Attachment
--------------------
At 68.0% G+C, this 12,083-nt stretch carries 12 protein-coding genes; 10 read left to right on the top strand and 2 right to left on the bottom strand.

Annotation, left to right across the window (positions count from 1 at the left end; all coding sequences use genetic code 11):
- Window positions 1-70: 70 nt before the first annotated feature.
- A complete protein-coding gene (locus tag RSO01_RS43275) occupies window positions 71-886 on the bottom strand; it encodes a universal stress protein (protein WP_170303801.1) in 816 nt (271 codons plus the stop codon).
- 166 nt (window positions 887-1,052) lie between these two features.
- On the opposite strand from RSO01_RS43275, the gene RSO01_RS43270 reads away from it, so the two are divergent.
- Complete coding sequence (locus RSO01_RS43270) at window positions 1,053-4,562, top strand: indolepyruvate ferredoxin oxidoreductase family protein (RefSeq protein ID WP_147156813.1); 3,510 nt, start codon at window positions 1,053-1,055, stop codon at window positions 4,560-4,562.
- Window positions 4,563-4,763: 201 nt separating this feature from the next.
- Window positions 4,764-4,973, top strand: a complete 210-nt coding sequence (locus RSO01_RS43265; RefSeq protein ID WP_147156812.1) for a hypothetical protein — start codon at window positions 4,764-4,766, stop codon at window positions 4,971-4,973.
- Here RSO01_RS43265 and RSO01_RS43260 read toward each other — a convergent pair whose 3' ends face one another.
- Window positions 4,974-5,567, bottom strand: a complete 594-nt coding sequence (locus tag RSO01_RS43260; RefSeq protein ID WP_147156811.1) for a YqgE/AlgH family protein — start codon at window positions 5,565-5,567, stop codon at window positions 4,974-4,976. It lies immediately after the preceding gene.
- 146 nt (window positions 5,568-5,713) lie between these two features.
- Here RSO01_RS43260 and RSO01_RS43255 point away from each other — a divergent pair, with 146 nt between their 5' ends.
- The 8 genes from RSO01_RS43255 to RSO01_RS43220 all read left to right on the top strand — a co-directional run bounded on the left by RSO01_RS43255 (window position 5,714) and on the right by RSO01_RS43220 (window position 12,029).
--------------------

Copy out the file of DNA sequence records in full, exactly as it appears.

At 68.0% G+C, this 12,083-nt stretch carries 12 protein-coding genes; 10 read left to right on the top strand and 2 right to left on the bottom strand.

Annotation, left to right across the window (positions count from 1 at the left end; all coding sequences use genetic code 11):
- Window positions 1-70: 70 nt before the first annotated feature.
- A complete protein-coding gene (locus tag RSO01_RS43275) occupies window positions 71-886 on the bottom strand; it encodes a universal stress protein (protein WP_170303801.1) in 816 nt (271 codons plus the stop codon).
- 166 nt (window positions 887-1,052) lie between these two features.
- On the opposite strand from RSO01_RS43275, the gene RSO01_RS43270 reads away from it, so the two are divergent.
- Complete coding sequence (locus RSO01_RS43270) at window positions 1,053-4,562, top strand: indolepyruvate ferredoxin oxidoreductase family protein (RefSeq protein ID WP_147156813.1); 3,510 nt, start codon at window positions 1,053-1,055, stop codon at window positions 4,560-4,562.
- Window positions 4,563-4,763: 201 nt separating this feature from the next.
- Window positions 4,764-4,973, top strand: a complete 210-nt coding sequence (locus RSO01_RS43265; RefSeq protein ID WP_147156812.1) for a hypothetical protein — start codon at window positions 4,764-4,766, stop codon at window positions 4,971-4,973.
- Here RSO01_RS43265 and RSO01_RS43260 read toward each other — a convergent pair whose 3' ends face one another.
- Window positions 4,974-5,567, bottom strand: a complete 594-nt coding sequence (locus tag RSO01_RS43260; RefSeq protein ID WP_147156811.1) for a YqgE/AlgH family protein — start codon at window positions 5,565-5,567, stop codon at window positions 4,974-4,976. It lies immediately after the preceding gene.
- 146 nt (window positions 5,568-5,713) lie between these two features.
- Here RSO01_RS43260 and RSO01_RS43255 point away from each other — a divergent pair, with 146 nt between their 5' ends.
- The 8 genes from RSO01_RS43255 to RSO01_RS43220 all read left to right on the top strand — a co-directional run bounded on the left by RSO01_RS43255 (window position 5,714) and on the right by RSO01_RS43220 (window position 12,029).